What a funny Summer we had – hot right off the bat, cruel, dry and blistering. For a while the sun was burning fruit right off the vine around here, it didn’t matter how much water we gave the plants, some died.
The good news is, the survivors are coming back pretty good. Yesterday my husband came out of the garden with an armful of nice tomatoes to add to the stragglers I’ve been saving up in the fridge. We had BLT’s last night. I may even make a batch of sauce today. Although, they’re holding up nice in the fridge and it’s good to have them for salads and sandwiches, not sure what to do.
Our squash vine has escaped the garden, the base of the plant looking pretty dead, but the errant vines outside the fence are covered with tiny little fruit.
These “Zucchino Rampicanti” from Baker Creek Heirloom Seeds are the best producing squash we’ve had. They’re huge, one fruit per meal! They also have very few seeds, they’re small and tender, and the taste is very smooth.
We’re still getting a few cucumbers, which really add the taste of Summer to everything. Summer seems to last as long as there are cukes on the vine. The last cucumber is a sad sign that Fall is moving in.
The biggest surprise this year were the loofah.
At first they seemed to be suffering badly from the drought. The vines spread out well, taking over half my clothesline and a section of the garden fence before they bolted into the trees. Waaaaaay into the trees! But only a few viable fruit at first. The littler fruits were drying up and falling off, I didn’t think I would get a half dozen sponges off all these vines.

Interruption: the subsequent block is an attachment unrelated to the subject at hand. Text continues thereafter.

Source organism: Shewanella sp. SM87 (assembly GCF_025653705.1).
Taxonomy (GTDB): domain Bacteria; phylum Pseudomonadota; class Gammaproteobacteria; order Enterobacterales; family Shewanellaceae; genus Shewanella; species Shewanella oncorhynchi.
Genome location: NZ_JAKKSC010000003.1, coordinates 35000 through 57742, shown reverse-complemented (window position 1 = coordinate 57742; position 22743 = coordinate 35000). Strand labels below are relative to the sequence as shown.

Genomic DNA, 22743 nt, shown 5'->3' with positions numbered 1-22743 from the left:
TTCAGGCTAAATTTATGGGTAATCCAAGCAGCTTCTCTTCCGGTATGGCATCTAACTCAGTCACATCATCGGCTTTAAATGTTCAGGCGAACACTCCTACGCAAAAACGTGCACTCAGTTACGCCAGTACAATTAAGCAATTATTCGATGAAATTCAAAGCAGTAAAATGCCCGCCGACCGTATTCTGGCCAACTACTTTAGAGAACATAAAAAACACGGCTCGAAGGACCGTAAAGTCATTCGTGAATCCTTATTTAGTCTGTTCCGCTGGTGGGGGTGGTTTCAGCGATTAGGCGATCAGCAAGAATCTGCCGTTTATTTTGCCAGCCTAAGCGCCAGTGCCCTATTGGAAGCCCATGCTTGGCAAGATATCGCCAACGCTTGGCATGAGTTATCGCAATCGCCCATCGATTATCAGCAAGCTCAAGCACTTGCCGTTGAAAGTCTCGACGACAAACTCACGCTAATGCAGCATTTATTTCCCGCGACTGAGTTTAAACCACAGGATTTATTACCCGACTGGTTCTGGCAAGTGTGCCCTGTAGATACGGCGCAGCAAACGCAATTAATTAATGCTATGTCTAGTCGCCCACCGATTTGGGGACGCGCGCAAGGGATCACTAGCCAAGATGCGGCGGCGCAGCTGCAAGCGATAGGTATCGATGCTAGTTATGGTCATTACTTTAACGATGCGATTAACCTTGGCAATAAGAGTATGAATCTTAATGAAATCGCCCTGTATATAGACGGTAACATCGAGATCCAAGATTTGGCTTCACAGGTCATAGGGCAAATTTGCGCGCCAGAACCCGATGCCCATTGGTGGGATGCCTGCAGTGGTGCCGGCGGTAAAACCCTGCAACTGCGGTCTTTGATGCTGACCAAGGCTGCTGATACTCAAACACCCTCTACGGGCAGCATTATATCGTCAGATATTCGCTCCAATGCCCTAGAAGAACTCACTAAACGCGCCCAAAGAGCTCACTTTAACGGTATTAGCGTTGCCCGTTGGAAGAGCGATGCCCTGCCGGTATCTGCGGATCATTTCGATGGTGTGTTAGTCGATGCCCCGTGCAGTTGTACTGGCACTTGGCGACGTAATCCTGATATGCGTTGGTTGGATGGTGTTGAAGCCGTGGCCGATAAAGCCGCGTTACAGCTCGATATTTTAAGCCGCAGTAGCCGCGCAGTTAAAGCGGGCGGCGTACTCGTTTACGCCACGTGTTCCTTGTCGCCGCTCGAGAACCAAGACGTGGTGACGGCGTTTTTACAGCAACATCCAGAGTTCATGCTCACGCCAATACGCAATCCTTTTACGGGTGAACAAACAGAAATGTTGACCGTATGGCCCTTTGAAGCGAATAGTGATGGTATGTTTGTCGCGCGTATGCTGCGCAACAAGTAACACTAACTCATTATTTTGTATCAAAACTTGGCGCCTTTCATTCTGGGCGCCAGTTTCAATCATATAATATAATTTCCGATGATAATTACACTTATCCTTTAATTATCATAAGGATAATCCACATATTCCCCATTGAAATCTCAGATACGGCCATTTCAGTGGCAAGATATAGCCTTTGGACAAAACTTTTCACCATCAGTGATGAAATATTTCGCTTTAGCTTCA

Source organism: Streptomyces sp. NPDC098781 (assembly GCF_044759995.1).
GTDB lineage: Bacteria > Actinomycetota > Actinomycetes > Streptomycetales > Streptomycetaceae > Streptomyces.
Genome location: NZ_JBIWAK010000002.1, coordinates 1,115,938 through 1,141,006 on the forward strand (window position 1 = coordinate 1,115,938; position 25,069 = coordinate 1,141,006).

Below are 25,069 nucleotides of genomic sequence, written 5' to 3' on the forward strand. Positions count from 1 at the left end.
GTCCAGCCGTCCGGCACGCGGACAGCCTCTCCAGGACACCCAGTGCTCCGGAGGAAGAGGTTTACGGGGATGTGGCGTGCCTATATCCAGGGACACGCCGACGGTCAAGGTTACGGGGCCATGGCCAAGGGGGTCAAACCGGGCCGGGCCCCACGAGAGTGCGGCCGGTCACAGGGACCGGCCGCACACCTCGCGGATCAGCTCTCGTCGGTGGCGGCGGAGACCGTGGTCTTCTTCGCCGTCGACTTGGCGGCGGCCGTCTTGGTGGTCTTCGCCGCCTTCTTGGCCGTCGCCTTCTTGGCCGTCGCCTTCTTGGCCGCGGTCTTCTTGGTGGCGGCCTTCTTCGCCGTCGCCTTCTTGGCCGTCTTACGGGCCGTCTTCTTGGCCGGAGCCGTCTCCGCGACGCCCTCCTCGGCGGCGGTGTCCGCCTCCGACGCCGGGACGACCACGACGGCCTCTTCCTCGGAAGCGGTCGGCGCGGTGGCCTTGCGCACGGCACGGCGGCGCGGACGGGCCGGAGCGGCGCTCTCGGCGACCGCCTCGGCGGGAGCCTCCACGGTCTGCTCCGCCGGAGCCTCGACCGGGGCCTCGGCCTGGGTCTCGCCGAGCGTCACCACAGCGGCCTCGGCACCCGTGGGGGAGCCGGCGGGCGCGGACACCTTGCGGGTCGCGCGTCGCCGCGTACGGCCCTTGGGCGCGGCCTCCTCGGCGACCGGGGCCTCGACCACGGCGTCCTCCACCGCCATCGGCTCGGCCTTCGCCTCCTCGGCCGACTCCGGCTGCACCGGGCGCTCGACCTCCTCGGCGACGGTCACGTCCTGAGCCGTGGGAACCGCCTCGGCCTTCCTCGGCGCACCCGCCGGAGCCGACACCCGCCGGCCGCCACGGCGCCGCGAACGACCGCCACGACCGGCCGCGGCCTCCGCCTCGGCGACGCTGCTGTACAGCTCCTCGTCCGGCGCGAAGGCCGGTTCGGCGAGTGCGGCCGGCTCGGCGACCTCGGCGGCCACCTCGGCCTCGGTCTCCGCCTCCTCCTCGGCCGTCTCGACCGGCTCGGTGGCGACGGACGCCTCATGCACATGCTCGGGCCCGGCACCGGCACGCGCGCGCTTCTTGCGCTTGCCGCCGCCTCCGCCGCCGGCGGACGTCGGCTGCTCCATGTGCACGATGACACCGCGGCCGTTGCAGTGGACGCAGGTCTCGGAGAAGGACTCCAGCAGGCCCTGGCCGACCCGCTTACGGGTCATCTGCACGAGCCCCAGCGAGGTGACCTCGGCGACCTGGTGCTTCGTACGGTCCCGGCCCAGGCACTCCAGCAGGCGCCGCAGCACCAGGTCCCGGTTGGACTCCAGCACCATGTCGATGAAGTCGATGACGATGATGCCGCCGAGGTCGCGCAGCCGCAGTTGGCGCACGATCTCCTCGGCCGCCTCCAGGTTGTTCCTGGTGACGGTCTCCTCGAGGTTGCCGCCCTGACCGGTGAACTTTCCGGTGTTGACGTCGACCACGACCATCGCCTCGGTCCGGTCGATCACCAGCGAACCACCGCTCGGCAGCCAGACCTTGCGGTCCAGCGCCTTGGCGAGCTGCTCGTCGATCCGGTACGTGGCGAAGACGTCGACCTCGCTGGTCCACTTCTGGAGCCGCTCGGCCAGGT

And then the heat died down, and more flowers started coming on. All the sudden we started spotting viable fruit, and they grow noticeably every day.
My husband did some research online. It seems this is normal for these “Chinese Okra”. Each section of vine (and there are many) produces only one viable fruit, the rest (they develop at each nodule) will wither and die. He also read that the ants I thought were eating and sucking the sap from the vines are actually the best pollinators. The best news was that these plants reach maturity late in Summer and really start producing at that point, into Fall. One site said we should have pinched off all the fruit for the first couple of months. I hate doing that, I have no confidence. I’m glad it worked out.
The exotic flowers are popular with the bees and bugs, especially the big bumble bees. Even without the fruit, this plant makes a beautiful privacy/shade block for your garden.
But I’m really looking forward to getting some new sponges. I’ll keep you posted.